Call it a miracle, but despite the industry's biggest sales collapse since 1980, automakers have prevented inventories from spiraling out of control.
The sales plunge and a huge swing in the model mix could have sent stockpiles soaring. Yet none of the six big manufacturers has excessive supplies of any high-volume model.
Auto dealers are cutting their own inventories as floorplan financing rates rise and lenders pressure them to reduce stock.
"They're being very careful in ordering in the new model year," said Mike Robinet, head of forecasting for CSM Worldwide.
The industry's combined stock of 2.9 million unsold vehicles on Oct. 1 was almost 300,000 units below the 10-year average for that date. The total generally includes vehicles at dealerships, factory lots, ports of entry and in transit.
The industry as a whole had a 72-day supply of vehicles as of Oct. 1, up from 61 days on Sept. 1 and 59 days on Oct. 1, 2007. But the number is inflated now because of September's disastrous selling rate.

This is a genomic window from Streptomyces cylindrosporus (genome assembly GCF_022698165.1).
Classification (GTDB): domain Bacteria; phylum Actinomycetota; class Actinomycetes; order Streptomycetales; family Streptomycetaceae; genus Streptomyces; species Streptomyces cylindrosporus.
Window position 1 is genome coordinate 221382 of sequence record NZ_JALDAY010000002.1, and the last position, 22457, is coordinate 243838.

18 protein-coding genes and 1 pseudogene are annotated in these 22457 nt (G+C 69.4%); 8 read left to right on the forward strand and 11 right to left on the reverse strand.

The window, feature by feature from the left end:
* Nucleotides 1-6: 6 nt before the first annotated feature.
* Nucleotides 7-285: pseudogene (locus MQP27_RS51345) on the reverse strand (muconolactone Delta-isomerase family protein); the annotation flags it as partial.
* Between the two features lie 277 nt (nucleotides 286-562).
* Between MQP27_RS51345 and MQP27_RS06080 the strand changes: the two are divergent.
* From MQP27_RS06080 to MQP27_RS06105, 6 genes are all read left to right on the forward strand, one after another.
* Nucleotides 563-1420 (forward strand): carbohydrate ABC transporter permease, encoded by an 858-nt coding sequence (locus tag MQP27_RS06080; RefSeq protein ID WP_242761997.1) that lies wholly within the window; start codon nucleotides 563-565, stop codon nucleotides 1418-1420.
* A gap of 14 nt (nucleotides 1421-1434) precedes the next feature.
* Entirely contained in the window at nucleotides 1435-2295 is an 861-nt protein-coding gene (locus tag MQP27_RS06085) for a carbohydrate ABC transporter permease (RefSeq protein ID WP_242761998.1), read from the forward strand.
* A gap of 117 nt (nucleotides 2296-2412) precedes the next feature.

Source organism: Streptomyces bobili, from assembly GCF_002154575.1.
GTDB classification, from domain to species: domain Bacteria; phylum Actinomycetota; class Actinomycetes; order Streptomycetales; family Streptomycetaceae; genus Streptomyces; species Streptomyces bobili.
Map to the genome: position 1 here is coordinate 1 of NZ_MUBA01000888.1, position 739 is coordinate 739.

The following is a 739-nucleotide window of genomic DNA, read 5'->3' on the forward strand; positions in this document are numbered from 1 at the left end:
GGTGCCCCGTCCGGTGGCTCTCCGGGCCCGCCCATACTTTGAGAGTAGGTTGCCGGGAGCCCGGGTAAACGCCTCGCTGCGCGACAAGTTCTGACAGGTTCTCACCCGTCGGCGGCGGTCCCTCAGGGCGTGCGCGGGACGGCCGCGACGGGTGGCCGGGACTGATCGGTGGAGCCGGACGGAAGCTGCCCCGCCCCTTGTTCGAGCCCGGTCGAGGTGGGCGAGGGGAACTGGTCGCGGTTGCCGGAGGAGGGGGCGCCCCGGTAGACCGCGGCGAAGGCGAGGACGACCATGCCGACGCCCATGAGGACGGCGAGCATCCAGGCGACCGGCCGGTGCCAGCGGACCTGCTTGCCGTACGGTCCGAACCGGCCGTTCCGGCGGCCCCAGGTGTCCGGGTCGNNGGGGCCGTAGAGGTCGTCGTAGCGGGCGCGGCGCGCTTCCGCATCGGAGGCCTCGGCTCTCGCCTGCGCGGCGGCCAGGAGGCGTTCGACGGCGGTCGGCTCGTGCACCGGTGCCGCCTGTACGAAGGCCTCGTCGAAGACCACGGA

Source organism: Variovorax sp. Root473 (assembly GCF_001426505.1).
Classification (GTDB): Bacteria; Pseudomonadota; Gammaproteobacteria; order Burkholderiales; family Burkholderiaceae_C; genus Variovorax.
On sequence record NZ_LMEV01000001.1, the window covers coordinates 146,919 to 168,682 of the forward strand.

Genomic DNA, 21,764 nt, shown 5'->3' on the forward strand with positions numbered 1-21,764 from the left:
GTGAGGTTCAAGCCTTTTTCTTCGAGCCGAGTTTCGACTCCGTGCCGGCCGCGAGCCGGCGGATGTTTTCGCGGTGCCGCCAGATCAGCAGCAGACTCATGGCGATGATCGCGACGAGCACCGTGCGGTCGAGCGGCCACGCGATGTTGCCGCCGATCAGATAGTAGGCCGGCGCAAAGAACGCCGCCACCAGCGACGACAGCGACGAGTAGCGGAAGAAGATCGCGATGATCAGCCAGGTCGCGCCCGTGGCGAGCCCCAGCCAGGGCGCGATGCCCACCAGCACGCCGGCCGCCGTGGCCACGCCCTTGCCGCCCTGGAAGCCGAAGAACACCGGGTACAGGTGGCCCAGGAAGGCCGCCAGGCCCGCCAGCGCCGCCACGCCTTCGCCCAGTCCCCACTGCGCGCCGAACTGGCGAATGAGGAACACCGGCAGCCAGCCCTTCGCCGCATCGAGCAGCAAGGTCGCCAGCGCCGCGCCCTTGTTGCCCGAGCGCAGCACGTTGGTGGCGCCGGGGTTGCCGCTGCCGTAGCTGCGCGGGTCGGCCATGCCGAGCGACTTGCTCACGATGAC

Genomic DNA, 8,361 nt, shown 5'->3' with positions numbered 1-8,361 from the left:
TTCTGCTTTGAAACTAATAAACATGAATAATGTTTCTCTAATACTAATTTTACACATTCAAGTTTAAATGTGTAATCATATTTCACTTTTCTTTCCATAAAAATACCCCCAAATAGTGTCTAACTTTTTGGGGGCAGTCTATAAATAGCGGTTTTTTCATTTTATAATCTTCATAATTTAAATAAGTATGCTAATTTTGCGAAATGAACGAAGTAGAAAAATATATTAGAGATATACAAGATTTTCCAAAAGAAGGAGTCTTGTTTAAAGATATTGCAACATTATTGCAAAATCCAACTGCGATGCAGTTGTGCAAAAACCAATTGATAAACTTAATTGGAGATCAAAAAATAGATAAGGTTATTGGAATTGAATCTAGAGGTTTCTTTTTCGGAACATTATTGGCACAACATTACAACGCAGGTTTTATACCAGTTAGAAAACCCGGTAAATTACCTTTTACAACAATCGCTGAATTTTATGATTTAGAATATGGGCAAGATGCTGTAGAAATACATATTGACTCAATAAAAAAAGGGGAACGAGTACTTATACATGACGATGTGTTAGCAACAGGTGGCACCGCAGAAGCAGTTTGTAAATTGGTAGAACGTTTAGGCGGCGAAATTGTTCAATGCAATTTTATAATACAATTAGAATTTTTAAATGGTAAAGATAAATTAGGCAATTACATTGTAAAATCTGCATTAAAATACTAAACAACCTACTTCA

As sales have deteriorated with each month, production cuts have kept pace. No action is too extreme. Automakers have closed factories, idled plants for months, eliminated shifts, moved production to different plants and cut imports. And dealers are showing discipline.
"We are reducing all of our inventories, with the exception of Honda, to targeted levels," said Joe Jankowski, CEO of Schaefer and Strohminger, a group of dealerships in Baltimore that sells brands including Honda, Dodge, Mazda, Jeep, GMC, Hyundai and Pontiac. "We're factoring in a combination of days supply and specific floorplan expense levels."